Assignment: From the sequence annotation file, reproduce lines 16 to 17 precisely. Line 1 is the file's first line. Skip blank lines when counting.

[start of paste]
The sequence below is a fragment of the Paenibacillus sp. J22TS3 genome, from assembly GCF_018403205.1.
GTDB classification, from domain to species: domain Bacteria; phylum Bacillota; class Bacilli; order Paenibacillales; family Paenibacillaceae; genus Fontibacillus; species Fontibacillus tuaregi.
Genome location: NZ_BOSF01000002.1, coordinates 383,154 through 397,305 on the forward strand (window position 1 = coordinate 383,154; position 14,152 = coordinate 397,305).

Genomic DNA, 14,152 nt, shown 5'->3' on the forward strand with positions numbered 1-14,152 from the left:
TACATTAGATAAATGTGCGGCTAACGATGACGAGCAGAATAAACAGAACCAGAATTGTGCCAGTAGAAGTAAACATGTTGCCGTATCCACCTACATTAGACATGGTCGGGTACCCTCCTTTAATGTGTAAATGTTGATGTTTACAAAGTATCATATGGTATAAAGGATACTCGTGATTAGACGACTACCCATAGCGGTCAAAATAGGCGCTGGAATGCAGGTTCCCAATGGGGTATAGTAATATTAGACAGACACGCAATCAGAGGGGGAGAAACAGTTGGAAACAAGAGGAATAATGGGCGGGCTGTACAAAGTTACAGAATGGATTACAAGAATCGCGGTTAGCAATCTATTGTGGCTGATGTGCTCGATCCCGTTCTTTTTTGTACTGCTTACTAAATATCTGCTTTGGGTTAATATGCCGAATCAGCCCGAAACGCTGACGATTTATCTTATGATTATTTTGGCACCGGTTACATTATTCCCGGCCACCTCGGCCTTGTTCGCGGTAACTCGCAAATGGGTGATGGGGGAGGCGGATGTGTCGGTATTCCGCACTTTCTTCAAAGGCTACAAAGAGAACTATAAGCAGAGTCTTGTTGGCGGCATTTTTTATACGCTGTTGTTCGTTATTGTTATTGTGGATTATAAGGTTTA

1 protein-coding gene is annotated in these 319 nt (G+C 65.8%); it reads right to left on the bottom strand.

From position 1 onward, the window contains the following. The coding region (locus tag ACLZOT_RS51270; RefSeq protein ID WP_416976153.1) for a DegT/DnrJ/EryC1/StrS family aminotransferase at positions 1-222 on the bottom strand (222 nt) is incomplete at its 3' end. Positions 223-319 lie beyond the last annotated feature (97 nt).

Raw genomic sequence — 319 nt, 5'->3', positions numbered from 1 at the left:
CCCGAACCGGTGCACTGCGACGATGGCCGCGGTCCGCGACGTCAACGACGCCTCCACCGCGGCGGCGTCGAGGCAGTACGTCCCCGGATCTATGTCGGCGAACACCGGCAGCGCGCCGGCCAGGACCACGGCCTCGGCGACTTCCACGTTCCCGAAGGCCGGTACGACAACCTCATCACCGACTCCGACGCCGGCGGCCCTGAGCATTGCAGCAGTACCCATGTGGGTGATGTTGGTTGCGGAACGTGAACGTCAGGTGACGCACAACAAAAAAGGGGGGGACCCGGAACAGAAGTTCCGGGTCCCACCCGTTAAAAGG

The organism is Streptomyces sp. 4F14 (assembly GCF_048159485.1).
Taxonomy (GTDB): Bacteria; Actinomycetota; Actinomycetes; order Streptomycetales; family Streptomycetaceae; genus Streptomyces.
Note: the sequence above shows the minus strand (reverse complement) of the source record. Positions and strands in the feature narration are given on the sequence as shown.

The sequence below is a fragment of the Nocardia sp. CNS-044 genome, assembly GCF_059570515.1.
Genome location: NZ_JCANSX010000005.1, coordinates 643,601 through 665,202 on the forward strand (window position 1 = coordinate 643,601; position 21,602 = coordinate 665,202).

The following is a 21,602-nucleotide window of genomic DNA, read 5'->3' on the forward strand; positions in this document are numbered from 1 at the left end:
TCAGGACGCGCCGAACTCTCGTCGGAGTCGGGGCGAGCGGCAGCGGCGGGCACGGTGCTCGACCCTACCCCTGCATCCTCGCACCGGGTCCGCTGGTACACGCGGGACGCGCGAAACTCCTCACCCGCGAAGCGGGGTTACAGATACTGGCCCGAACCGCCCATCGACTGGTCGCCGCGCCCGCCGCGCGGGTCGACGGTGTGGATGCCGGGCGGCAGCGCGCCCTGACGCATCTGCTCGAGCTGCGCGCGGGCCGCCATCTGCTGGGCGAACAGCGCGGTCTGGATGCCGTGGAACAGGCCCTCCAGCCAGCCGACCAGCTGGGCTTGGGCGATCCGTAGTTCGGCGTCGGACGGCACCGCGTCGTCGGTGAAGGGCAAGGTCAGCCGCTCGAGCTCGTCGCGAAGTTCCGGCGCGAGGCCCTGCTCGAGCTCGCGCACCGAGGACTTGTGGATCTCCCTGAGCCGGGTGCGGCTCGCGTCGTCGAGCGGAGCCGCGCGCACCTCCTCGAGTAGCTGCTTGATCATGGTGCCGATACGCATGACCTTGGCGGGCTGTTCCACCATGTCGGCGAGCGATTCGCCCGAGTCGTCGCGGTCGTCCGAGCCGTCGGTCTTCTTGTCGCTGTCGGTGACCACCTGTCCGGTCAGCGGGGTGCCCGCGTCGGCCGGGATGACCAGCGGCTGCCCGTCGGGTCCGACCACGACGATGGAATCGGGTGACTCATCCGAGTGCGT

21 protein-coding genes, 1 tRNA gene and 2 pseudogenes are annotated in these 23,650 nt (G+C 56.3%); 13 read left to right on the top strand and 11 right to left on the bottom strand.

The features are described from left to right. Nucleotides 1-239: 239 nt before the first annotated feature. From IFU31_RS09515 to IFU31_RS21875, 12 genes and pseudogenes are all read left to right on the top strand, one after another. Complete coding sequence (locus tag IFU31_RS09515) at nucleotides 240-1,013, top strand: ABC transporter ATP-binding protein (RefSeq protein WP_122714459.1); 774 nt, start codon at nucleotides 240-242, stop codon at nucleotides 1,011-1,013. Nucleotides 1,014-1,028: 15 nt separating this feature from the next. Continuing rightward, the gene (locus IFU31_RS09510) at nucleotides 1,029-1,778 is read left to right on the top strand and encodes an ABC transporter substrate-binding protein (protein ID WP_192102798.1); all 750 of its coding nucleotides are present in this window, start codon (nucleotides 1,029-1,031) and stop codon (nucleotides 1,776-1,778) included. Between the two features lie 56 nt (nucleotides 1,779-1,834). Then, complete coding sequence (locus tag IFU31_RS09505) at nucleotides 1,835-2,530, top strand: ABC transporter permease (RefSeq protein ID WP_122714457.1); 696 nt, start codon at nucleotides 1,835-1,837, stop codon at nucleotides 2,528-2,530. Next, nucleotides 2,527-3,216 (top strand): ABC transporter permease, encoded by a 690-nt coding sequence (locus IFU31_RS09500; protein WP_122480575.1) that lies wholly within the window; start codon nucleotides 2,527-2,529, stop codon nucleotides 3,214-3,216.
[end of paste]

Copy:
TCAGGACGCGCCGAACTCTCGTCGGAGTCGGGGCGAGCGGCAGCGGCGGGCACGGTGCTCGACCCTACCCCTGCATCCTCGCACCGGGTCCGCTGGTACACGCGGGACGCGCGAAACTCCTCACCCGCGAAGCGGGGTTACAGATACTGGCCCGAACCGCCCATCGACTGGTCGCCGCGCCCGCCGCGCGGGTCGACGGTGTGGATGCCGGGCGGCAGCGCGCCCTGACGCATCTGCTCGAGCTGCGCGCGGGCCGCCATCTGCTGGGCGAACAGCGCGGTCTGGATGCCGTGGAACAGGCCCTCCAGCCAGCCGACCAGCTGGGCTTGGGCGATCCGTAGTTCGGCGTCGGACGGCACCGCGTCGTCGGTGAAGGGCAAGGTCAGCCGCTCGAGCTCGTCGCGAAGTTCCGGCGCGAGGCCCTGCTCGAGCTCGCGCACCGAGGACTTGTGGATCTCCCTGAGCCGGGTGCGGCTCGCGTCGTCGAGCGGAGCCGCGCGCACCTCCTCGAGTAGCTGCTTGATCATGGTGCCGATACGCATGACCTTGGCGGGCTGTTCCACCATGTCGGCGAGCGATTCGCCCGAGTCGTCGCGGTCGTCCGAGCCGTCGGTCTTCTTGTCGCTGTCGGTGACCACCTGTCCGGTCAGCGGGGTGCCCGCGTCGGCCGGGATGACCAGCGGCTGCCCGTCGGGTCCGACCACGACGATGGAATCGGGTGACTCATCCGAGTGCGT

21 protein-coding genes, 1 tRNA gene and 2 pseudogenes are annotated in these 23,650 nt (G+C 56.3%); 13 read left to right on the top strand and 11 right to left on the bottom strand.